# Effect of Helicopter Weight and Flight. Altitude on Performance

With increase of the helicopter weight there is an increase of the power

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required for horizontal flight, since TV/ — —. Figure 63b shows curves of the power required for the Mi-1 helicopter for flight weights of 2200 kgf and 2300 kgf. In comparing these curves we can say that with increase of the flight weight:

 the maximal horizontal flight speed decreases; the minimal speed when using rated power increases; the economical and optimal speeds increase, although only slightly; the horizontal flight speed range decreases; the excess power decreases; hovering of the helicopter outside the air cushion influence zone is impossible even when using takeoff power.

 These variations of the helicopter flight characteristics should always be taken into account, particularly in those cases when a large fuel supply is carried. If the flight performance is based on takeoff weight, the values obtained will be too low. Therefore, if a large fuel supply is carried, the flight performance is based on the average flight weight with consideration for the fuel consumption

 Gfuel 2

 G = G av to

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 where

 G is the average flight weight; cLV G is the takeoff flight weight; (Jfuel is the fuel weight (tanks completely full).

 Effect of flight altitude. The helicopter flight characteristics depend on the flight altitude and also on the air temperature and humidity. The air density decreases with increase of the altitude; therefore, the parasite drag decreases, as does the power required for motion

 where

Since the power required for motion has a large value at speeds above the economical speed, a change of flight altitude will have an effect on this speed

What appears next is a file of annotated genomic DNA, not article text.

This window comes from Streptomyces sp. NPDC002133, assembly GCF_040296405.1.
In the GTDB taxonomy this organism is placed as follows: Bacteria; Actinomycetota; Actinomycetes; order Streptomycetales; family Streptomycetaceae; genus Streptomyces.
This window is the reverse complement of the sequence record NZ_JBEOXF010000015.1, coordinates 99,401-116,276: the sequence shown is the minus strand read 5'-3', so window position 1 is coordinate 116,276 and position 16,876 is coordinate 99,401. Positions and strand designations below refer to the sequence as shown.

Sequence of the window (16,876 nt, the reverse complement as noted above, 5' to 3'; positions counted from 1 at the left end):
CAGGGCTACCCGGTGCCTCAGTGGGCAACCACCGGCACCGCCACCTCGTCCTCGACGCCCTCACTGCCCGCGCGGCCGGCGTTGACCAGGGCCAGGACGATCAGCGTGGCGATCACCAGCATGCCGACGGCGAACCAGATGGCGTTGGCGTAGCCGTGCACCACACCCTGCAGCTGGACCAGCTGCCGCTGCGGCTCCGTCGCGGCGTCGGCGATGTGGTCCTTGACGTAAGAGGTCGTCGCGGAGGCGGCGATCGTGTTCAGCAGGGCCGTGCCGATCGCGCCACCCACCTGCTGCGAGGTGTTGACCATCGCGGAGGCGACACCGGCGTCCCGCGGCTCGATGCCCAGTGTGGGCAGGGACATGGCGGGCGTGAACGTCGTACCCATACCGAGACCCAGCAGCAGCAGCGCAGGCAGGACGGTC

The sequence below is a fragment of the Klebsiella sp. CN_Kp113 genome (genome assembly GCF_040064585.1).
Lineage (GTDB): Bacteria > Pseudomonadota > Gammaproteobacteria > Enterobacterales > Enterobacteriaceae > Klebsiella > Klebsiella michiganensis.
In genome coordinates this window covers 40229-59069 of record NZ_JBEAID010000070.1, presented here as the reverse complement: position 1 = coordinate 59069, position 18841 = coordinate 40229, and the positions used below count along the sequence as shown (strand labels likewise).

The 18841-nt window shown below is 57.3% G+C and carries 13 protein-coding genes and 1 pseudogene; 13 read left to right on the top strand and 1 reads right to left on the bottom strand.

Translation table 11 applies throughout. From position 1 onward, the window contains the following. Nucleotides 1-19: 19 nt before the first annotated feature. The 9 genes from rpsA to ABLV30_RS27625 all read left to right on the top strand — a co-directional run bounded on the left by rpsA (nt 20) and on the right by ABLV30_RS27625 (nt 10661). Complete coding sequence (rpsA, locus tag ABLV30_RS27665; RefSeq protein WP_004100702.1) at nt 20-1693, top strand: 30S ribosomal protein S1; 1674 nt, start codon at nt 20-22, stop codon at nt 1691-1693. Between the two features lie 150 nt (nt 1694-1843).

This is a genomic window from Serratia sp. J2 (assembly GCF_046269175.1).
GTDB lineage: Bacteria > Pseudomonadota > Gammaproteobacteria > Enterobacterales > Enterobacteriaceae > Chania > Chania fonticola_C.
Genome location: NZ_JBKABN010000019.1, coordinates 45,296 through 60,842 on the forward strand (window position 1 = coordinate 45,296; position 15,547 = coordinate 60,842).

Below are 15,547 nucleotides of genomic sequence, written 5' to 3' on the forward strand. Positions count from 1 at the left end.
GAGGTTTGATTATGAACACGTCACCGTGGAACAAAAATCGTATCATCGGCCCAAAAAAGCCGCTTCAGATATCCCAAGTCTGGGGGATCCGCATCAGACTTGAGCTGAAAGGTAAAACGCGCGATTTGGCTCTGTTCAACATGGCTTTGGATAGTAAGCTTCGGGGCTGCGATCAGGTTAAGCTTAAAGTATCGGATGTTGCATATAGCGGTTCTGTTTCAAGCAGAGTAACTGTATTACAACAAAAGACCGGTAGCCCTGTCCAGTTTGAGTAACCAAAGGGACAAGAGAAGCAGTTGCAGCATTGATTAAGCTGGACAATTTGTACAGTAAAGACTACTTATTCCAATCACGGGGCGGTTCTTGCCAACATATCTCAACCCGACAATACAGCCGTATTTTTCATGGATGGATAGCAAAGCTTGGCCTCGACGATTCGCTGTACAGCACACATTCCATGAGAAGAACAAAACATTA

In studying the hovering regime, it was established that the thrust developed by the main rotor depends on the flight altitude, i. e., this thrust decreases with increase of the altitude, and this means that the lift force will decrease. But since the horizontal flight conditions specify that Y = G, it is necessary to increase the induced velocity V_^. Consequently, the induced power N. = GV. will increase in proportion to 1/Д, i. e., yV. = //, . The

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profile power changes very little with increase of the altitude.

Thus, with increase of the altitude the power required for motion decreases, while that required for creating the lift force increases. These conclusions are illustrated by the plot of power required for different altitudes (Figure 63c). This figure shows also how the power available varies with altitude.

For the supercharged engine the effective power increases up to the critical altitude and then decreases. As a result of this variation of the power available and the variation discussed above of the motion power and the induced power, we can say that with increase of the altitude up to the critical altitude:

1. For speeds lower than optimal, the power required for horizontal flight increases owing to the increase of the induced component of this power.

2. For speeds above optimal, the power required for horizontal flight decreases as a result of decrease of the motion power.

3. The magnitude of the optimal speed changes very little with change of the flight altitude.

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4. The maximal and minimal horizontal flight speeds increase.

5. The excess power increases up to the engine critical altitude and then decreases.

Consequently, if flight must be accomplished at high speed, this should /96 be done at high altitude.

Increase of the air temperature is equivalent to increase of the altitude, since the air density decreases as its temperature increases. Increase of the air humidity leads to reduction of engine power and of the maximal horizontal flight speed.

All these conclusions are valid if we ignore the factors which restrict the maximal horizontal flight speed.